He met her at a party. She was outstanding; many guys were after her, but nobody paid any attention to him. After the party, he invited her for coffee. She was surprised. So as not to appear rude, she went along.
As they sat in a nice coffee shop, he was too nervous to say anything and she felt uncomfortable. Suddenly, he asked the waiter, "Could you please give me some salt? I'd like to put it in my coffee."
They stared at him. He turned red, but when the salt came, he put it in his coffee and drank. Curious, she asked, "Why put salt in the coffee?" He explained, "When I was a little boy, I lived near the sea. I liked playing on the seaside ... I could feel its taste salty, like salty coffee. Now every time I drink it, I think of my childhood and my hometown. I miss it and my parents, who are still there."
She was deeply touched. A man who can admit that he's homesick must love his home and care about his family. He must be responsible.
She talked too, about her faraway hometown, her childhood, her family. That was the start to their love story.
They continued to date. She found that he met all her requirements. He was tolerant, kind, warm and careful. And to think she would have missed the catch if not for the salty coffee!
So they married and lived happily together. And every time she made coffee for him, she put in some salt, the way he liked it.
After 40 years, he passed away and left her a letter which said:
My dearest, please forgive my life-long lie. Remember the first time we dated? I was so nervous I asked for salt instead of sugar.
It was hard for me to ask for a change, so I just went ahead. I never thought that we would hit it off. Many times, I tried to tell you the truth, but I was afraid that it would ruin everything.
Sweetheart, I don't exactly like salty coffee. But as it mattered so much to you, I've learnt to enjoy it. Having you with me was my greatest happiness. If I could live a second time, I hope we can be together again, even if it means that I have to drink salty coffee for the rest of my life.英语美文2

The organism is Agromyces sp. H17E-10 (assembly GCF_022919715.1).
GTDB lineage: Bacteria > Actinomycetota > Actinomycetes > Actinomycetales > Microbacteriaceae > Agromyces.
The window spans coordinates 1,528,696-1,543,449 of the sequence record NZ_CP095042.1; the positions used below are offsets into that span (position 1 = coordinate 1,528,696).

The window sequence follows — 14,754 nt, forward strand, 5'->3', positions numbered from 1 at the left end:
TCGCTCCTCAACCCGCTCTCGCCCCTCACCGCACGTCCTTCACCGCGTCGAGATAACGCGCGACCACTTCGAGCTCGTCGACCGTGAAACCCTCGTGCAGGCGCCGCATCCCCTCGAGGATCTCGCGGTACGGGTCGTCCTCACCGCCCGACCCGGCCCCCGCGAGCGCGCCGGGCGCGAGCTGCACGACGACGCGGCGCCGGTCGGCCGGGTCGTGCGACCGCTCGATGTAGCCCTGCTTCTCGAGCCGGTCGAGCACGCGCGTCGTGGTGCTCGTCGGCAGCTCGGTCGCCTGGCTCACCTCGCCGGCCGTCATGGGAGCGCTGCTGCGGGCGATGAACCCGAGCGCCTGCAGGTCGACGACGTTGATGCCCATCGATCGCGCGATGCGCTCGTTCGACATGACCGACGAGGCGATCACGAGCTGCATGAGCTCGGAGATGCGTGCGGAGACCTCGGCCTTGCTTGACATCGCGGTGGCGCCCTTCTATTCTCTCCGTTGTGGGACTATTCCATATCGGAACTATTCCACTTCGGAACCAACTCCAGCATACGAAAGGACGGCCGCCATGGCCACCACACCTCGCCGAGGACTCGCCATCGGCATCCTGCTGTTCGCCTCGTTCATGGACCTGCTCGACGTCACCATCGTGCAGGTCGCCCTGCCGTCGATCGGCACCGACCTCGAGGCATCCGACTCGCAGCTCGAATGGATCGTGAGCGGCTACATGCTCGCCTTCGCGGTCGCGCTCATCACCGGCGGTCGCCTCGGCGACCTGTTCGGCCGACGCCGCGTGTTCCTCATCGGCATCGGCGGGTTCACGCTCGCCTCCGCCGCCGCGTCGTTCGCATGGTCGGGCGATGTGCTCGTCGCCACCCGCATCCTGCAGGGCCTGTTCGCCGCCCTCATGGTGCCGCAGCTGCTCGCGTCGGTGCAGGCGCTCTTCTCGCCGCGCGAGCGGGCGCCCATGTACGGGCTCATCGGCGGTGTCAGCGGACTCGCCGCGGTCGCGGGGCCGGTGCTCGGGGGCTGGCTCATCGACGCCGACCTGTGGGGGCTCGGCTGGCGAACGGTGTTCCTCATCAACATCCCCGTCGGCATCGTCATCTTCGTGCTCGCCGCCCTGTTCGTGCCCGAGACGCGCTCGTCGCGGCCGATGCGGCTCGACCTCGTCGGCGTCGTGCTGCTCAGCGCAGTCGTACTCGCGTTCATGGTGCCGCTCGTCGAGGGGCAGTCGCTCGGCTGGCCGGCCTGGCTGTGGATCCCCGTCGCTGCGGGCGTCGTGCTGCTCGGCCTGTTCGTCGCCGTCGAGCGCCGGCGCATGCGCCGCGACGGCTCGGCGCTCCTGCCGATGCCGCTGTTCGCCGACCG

The story goes that two friends are walking through the desert. During some point of the journey they have an argument, and one friend slap the other one in the face.
The one is hurt, but without saying anything, he writes in the sand: "Today my best friend slaps me in the face."
They keep on walking until they find an oasis and they decide to take a bath. The one who has been slapped gets stuck(被卡在） in the mire and starts drowning, but the friend saves him.
After he recovers from the near drowning, he writes on a stone: "Today my best friend saves my life."
His friend askes him, "After I hurt you, you write in the sand and now you write on a stone. Why?"
He replies: "When someone hurts us we should write it down in the sand, the winds of forgiveness can erase it away. But when someone does something good for us, we must engrave it in a stone，therefore，no wind can ever erase it."
Learn to write your hurts in the sand and to carve your benefits on the stone.英语美文3
outh is not a time of life; it is a state of mind; it is not a matter of rosy cheeks, red lips and supple knees; it is a matter of the will, a quality of the imagination, a vigor of the emotions; it is the freshness of the deep springs of life.
Youth means a temperamental predominance of courage over timidity, of the appetite for adventure over the love of ease. This often exists in a man of 60 more than a boy of 20. Nobody grows old merely by a number of years. We grow old by deserting our ideals.
Years may wrinkle the skin, but to give up enthusiasm wrinkles the soul. Worry, fear, self-distrust bows the heart and turns the spirit back to dust.
Whether 60 or 16, there is in every human being’s heart the lure of wonders, the unfailing appetite for what’s next and the joy of the game of living. In the center of your heart and my heart, there is a wireless station; so long as it receives messages of beauty, hope, courage and power from man and from the infinite, so long as you are young.
When your aerials are down, and your spirit is covered with snows of cynicism and the ice of pessimism, then you’ve grown old, even at 20; but as long as your aerials are up, to catch waves of optimism, there’s hope you may die young at 80.